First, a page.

Sun's core in a real spin, but you wouldn't know just by looking at it
Gravity waves reveal our star rotates four times faster on the inside than the outside
Our Sun's core is rotating four times faster than its surface.
That's the conclusion boffins have reached after peering at data from the joint NASA-ESA SOHO (Solar and Heliospheric Observatory) mission, first launched in 1995 and still turning in the science.
What SOHO found is something solar scientists have been trying to spot for decades: gravity waves behaving rather like ocean waves, with both lateral and vertical motions. The problem is that unlike the pressure waves on the surface, which are easy to spot, the “g-waves” don't leave a visible signature.
NASA's announcement quotes project scientist and Côte d’Azur Observatory astronomer Eric Fossat as saying the search for g-waves has gone on for 40 years, “and although earlier attempts have hinted at detections, none were definitive. Finally, we have discovered how to unambiguously extract their signature”.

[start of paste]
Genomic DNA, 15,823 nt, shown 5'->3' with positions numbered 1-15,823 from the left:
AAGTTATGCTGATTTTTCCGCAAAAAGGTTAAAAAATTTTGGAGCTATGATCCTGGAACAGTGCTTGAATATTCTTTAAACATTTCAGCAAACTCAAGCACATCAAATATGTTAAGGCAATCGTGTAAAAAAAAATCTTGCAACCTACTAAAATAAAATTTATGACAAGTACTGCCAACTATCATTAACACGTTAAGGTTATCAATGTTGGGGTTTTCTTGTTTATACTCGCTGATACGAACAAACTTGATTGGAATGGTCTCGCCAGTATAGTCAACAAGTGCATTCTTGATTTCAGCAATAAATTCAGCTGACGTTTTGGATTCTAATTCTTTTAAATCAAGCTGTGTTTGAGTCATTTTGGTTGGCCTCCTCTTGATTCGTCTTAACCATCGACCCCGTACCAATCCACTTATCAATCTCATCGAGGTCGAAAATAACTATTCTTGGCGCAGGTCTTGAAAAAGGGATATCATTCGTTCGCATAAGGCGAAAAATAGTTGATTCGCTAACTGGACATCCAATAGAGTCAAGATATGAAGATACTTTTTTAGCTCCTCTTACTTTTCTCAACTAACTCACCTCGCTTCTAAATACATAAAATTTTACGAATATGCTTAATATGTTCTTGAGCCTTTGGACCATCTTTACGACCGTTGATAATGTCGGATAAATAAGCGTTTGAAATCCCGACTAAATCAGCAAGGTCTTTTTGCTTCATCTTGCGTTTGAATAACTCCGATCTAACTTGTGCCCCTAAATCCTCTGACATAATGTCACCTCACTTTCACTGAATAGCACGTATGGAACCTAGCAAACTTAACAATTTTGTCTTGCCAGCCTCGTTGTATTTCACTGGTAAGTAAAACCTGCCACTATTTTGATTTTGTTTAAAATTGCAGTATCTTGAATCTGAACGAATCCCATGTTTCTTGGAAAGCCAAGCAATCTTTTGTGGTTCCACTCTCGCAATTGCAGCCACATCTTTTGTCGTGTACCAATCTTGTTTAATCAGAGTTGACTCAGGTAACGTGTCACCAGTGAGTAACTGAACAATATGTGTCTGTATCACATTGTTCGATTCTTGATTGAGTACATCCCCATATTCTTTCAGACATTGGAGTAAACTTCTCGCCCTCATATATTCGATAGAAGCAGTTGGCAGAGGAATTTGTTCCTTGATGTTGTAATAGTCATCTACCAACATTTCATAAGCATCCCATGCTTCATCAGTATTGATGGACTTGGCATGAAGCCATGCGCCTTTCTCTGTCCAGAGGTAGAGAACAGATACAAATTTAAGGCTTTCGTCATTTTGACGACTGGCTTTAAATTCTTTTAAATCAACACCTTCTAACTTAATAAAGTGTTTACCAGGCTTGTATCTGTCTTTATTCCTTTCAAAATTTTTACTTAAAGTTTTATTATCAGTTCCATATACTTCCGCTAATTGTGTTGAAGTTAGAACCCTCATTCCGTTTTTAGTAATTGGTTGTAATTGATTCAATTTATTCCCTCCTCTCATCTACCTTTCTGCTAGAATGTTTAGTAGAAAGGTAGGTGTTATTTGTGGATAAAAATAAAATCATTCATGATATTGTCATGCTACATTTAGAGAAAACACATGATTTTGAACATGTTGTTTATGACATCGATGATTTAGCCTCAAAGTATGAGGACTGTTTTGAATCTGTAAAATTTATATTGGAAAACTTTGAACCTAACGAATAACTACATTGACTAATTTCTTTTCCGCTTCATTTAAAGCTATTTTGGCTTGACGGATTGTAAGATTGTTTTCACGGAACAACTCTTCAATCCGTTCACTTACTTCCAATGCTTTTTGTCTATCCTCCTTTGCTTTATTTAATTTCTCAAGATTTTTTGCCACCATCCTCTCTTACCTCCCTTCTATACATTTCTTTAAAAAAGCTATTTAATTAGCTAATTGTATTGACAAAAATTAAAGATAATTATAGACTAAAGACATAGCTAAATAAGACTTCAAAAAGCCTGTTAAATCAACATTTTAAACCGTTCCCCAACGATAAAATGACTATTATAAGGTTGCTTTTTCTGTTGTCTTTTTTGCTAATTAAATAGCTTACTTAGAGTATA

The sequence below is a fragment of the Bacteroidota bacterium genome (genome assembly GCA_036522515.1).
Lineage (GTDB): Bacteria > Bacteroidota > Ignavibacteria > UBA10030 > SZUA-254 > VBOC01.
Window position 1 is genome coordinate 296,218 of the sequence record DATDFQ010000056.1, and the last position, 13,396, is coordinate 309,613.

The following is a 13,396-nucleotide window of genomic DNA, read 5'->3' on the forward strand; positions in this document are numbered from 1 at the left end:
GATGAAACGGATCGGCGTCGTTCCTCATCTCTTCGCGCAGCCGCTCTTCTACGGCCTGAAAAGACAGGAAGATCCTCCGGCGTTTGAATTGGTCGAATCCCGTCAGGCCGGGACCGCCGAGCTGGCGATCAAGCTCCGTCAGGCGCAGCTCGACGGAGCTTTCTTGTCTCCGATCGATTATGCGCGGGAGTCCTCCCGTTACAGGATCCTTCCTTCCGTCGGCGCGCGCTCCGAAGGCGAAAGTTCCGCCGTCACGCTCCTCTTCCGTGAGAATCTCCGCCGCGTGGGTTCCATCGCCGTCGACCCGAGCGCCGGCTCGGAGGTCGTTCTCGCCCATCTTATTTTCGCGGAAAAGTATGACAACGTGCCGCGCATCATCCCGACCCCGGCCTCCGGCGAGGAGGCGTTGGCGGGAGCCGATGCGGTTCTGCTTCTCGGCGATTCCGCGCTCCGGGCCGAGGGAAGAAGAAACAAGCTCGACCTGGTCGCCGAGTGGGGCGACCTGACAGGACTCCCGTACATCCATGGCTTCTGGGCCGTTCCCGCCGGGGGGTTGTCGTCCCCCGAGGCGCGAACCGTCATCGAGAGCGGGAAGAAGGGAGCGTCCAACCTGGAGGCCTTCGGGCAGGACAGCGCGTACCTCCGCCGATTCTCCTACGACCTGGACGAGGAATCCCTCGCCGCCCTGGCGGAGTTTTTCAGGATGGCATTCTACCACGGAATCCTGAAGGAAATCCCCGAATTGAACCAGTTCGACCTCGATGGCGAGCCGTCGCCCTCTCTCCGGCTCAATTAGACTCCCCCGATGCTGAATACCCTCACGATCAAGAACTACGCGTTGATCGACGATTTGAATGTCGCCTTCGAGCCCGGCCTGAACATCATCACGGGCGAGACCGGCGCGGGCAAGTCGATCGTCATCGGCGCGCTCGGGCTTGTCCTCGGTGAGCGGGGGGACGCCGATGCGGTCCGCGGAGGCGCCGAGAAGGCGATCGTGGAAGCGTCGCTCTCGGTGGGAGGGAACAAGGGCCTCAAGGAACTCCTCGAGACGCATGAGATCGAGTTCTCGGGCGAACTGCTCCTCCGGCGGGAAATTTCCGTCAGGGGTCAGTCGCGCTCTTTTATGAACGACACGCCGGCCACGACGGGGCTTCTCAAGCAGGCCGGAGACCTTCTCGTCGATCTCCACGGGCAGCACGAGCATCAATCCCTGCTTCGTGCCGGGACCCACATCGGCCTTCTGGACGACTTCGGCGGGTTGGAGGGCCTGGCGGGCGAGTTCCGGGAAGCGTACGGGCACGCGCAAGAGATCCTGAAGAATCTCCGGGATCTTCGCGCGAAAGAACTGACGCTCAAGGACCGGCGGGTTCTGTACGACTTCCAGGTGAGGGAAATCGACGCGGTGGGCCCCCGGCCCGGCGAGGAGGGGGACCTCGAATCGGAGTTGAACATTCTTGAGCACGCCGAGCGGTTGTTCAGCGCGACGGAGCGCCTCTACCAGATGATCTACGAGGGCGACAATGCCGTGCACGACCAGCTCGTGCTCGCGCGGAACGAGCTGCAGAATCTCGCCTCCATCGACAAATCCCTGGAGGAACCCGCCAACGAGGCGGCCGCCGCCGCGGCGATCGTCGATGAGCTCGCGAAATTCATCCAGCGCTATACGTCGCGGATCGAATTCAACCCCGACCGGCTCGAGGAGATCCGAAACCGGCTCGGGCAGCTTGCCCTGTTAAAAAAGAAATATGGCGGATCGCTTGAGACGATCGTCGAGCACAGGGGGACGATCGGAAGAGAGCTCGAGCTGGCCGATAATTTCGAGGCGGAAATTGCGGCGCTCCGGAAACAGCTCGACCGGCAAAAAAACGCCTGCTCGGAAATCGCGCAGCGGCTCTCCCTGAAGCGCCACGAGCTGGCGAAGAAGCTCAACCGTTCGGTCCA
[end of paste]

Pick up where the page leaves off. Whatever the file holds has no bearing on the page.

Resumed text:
Fossat's team analysed 16.5 years of data from SOHO's Global Oscillations at Low Frequencies (GOLF) instrument looking for the impact g-waves have on the easily-observable pressure waves on the surface.
Those p-waves take four hours and seven minutes to travel through the Sun, and on the way, they're modulated by the g-waves “shaking the structure of the Sun's core”.
That modulation, NASA says, suggests that while the Sun's surface and intermediate layers have a 25-day period at the equator and a 35-day period at the poles, the core completes a rotation once a week.
Now they've demonstrated the different surface-core rotation rates, boffins can get to work understanding how the different layers interact, and what that suggests about the composition of the sun's core. ®
Bootnote: Gravity waves aren't the same thing as gravitational waves. Ocean waves and waves in clouds are examples of the former; gravitational waves are the nearly-undetectable ripples in reality so tiny you need something titanic like a black hole collision to make them observable by instruments like LIGO.